Part 93 Protecting shared resources from concurrent access in multithreading

18
7



Text version of the video

Slides

All C# Text Articles

All C# Slides

All Dot Net and SQL Server Tutorials

In this video we will discuss,
1. What happens if shared resources are not protected from concurrent access in multithreaded program
2. How to protect shared resources from concurrent access

What happens if shared resources are not protected from concurrent access in multithreaded program
The output or behaviour of the program can become inconsistent if the shared resources are not protected from concurrent access in multithreaded program. Let us understand this with an example.

using System;
class Program
{
static int Total = 0;
public static void Main()
{
AddOneMillion();
AddOneMillion();
AddOneMillion();
Console.WriteLine(“Total = ” + Total);
}

public static void AddOneMillion()
{
for (int i = 1; i [= 1000000; i++)
{
Total++;
}
}
}

The above program is a single-threaded program. In the Main() method, AddOneMillion() method is called 3 times, and it updates the Total field correctly as expected, and finally prints the correct total i.e 3000000.

Now, let’s rewrite the program using multiple threads.
using System;
using System.Threading;
class Program
{
static int Total = 0;
public static void Main()
{
Thread thread1 = new Thread(Program.AddOneMillion);
Thread thread2 = new Thread(Program.AddOneMillion);
Thread thread3 = new Thread(Program.AddOneMillion);

thread1.Start();
thread2.Start();
thread3.Start();

thread1.Join();
thread2.Join();
thread3.Join();

Console.WriteLine(“Total = ” + Total);
}

public static void AddOneMillion()
{
for (int i = 1; i [= 1000000; i++)
{
Total++;
}
}
}

Every time we run the above program, we get a different output. The inconsistent output is because the Total field which is a shared resource is not protected from concurrent access by multiple threads. The operator ++ is not thread safe. There are several ways to fix this. Let’s explore 2 of the options.

Using Interlocked.Increment() method: Modify AddOneMillion() method as shown below. The Interlocked.Increment() Method, increments a specified variable and stores the result, as an atomic operation
public static void AddOneMillion()
{
for (int i = 1; i [= 1000000; i++)
{
Interlocked.Increment(ref Total);
}
}

The other option is to use a lock.
static object _lock = new object();

public static void AddOneMillion()
{
for (int i = 1; i [= 1000000; i++)
{
lock (_lock)
{
Total++;
}
}
}

Which option is better?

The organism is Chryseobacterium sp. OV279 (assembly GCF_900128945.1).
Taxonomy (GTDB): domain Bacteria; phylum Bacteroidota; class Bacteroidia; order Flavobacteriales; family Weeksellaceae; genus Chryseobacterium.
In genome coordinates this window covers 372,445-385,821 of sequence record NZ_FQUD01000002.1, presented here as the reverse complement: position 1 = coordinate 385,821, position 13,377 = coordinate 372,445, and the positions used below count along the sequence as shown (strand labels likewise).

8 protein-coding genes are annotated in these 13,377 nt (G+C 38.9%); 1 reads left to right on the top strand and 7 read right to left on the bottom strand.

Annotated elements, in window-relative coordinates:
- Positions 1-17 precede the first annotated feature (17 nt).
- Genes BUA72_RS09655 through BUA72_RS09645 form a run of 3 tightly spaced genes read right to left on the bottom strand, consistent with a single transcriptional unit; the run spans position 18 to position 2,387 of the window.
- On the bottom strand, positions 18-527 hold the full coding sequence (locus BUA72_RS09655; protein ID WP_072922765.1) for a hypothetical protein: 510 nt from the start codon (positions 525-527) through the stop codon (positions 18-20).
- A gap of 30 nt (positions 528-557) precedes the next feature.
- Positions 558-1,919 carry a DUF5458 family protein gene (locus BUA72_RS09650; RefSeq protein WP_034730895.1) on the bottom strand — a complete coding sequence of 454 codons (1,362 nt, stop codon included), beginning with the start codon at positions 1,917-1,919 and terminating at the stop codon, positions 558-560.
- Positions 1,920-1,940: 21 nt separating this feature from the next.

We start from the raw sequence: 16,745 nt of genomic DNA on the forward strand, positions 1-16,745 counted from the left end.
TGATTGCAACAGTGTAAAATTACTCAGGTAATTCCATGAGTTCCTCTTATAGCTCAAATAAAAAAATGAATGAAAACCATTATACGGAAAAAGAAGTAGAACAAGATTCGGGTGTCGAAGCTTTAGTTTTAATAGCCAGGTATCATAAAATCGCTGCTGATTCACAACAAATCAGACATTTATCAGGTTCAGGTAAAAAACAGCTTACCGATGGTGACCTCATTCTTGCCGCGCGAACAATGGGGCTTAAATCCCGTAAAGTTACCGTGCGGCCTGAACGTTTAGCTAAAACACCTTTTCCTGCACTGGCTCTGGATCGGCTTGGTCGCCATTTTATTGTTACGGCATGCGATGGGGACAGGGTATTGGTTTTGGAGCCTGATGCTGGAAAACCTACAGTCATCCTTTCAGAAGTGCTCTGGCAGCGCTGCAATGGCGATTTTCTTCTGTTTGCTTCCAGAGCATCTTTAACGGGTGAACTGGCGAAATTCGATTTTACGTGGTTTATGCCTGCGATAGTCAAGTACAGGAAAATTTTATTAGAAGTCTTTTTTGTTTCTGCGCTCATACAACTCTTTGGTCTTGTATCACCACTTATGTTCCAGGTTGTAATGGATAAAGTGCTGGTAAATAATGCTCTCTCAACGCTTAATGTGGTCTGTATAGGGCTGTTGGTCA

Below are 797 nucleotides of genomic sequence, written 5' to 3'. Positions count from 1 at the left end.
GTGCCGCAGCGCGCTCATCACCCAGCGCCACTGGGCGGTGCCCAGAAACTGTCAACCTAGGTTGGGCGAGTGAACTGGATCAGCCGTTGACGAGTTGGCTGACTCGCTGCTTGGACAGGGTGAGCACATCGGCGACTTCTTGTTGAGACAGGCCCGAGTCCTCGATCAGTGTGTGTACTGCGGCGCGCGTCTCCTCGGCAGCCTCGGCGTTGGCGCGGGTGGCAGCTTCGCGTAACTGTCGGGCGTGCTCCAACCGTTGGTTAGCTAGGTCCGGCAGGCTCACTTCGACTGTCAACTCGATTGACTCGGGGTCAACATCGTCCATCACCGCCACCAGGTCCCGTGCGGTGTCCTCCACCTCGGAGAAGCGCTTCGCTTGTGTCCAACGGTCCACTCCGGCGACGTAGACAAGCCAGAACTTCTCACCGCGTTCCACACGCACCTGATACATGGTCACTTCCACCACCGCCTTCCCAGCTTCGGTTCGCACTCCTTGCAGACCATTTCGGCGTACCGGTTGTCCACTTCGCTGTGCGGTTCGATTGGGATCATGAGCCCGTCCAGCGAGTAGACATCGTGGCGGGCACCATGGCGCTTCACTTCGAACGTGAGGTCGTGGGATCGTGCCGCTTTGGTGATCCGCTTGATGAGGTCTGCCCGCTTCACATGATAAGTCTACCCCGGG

From a performance perspective using Interlocked class is better over using locking. Locking locks out all the other threads except a single thread to read and increment the Total variable. This will ensure that the Total variable is updated safely. The downside is that since all the other threads are locked out, there is a performance hit.

The Interlocked class can be used with addition/subtraction (increment, decrement, add, etc.) on and int or long field. The Interlocked class has methods for incrementing, decrementing, adding, and reading variables atomically.

The following code prints the time taken in ticks. 1 millisecond consists of 10000 ticks.
public static void Main()
{
Stopwatch stopwatch = Stopwatch.StartNew();
Thread thread1 = new Thread(Program.AddOneMillion);
Thread thread2 = new Thread(Program.AddOneMillion);
Thread thread3 = new Thread(Program.AddOneMillion);

thread1.Start();
thread2.Start();
thread3.Start();

thread1.Join();
thread2.Join();
thread3.Join();

Console.WriteLine(“Total = ” + Total);

stopwatch.Stop();
Console.WriteLine(“Time Taken in Ticks = ” + stopwatch.ElapsedTicks);
}

Please Note: You can use the TimeSpan object to find ticks per second, ticks per millisecond etc.

Nguồn:https://wijstaanvooronzegrondrechten.org/

18 COMMENTS

  1. Question is , WHY during concurrent access, sometimes we get less than 3 million? How can a thread make a mistake in the for loop?

  2. i have a question , how do i make solution not close as soon as i open it ? i used to use Console.Readkey(); at the end but even that fails at times, because it keeps telling me that It is not present withing the class/system or w/e it's called. so i'm kind of stuck

  3. When I tried using interlocked.increment method instead of ++ operator, the performance is greatly affecting. Can anyone explain this. ??

  4. Interesting that the performance gain by allowing all 3 threads to access the method is about 3 times faster than the single-threaded option.
    I suppose it makes sense, but programming tends to make me expect seemingly nonsensical answers, despite their perfectly logical foundation.

  5. more vids venkat.  awesome series.  you should make a series for people like me that have little to no experience programming, and know little about how computers work.. alot of being successful programming is knowing how computers work, and these thread videos are a great example of this.  

  6. Sir, On the lock(_lock) ,  sample, Why is it enough to lock the increments to prevent other threads? I thought the lock should have been on the for loop. I'm thinking that if the current thread goes out of the lock(_lock) and into the for loop, then other threads can sneak into the lock(_lock). Would this be possible?

  7. Dear Kudvenkat ! I really do not know if u have videos about dependency injection in c# ! I really do not understand this subject and the reason is i could not understand it is no real example that i could feel the importance of this topic ! please reply me !

LEAVE A REPLY

Please enter your comment!
Please enter your name here